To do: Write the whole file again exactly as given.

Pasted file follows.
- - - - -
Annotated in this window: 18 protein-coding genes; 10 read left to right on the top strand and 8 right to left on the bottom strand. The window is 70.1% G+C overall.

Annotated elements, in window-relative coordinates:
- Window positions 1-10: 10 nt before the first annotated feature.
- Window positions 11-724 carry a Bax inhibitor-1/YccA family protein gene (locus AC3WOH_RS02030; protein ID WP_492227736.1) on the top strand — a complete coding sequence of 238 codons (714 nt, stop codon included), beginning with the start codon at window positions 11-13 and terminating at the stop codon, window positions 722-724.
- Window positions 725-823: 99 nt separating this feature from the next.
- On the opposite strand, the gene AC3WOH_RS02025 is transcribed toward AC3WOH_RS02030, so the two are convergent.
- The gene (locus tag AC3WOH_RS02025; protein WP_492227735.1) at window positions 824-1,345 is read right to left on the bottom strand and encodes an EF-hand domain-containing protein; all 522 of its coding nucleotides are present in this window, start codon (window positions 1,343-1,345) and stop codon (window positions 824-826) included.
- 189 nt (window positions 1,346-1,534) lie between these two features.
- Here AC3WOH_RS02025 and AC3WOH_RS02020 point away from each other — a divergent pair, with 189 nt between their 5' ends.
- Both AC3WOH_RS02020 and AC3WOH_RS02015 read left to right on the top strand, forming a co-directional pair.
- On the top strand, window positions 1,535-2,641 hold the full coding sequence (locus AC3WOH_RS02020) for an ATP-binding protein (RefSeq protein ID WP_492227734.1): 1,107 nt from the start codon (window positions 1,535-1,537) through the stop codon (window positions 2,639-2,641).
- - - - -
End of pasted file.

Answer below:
Annotated in this window: 18 protein-coding genes; 10 read left to right on the top strand and 8 right to left on the bottom strand. The window is 70.1% G+C overall.

Annotated elements, in window-relative coordinates:
- Window positions 1-10: 10 nt before the first annotated feature.
- Window positions 11-724 carry a Bax inhibitor-1/YccA family protein gene (locus AC3WOH_RS02030; protein ID WP_492227736.1) on the top strand — a complete coding sequence of 238 codons (714 nt, stop codon included), beginning with the start codon at window positions 11-13 and terminating at the stop codon, window positions 722-724.
- Window positions 725-823: 99 nt separating this feature from the next.
- On the opposite strand, the gene AC3WOH_RS02025 is transcribed toward AC3WOH_RS02030, so the two are convergent.
- The gene (locus tag AC3WOH_RS02025; protein WP_492227735.1) at window positions 824-1,345 is read right to left on the bottom strand and encodes an EF-hand domain-containing protein; all 522 of its coding nucleotides are present in this window, start codon (window positions 1,343-1,345) and stop codon (window positions 824-826) included.
- 189 nt (window positions 1,346-1,534) lie between these two features.
- Here AC3WOH_RS02025 and AC3WOH_RS02020 point away from each other — a divergent pair, with 189 nt between their 5' ends.
- Both AC3WOH_RS02020 and AC3WOH_RS02015 read left to right on the top strand, forming a co-directional pair.
- On the top strand, window positions 1,535-2,641 hold the full coding sequence (locus AC3WOH_RS02020) for an ATP-binding protein (RefSeq protein ID WP_492227734.1): 1,107 nt from the start codon (window positions 1,535-1,537) through the stop codon (window positions 2,639-2,641).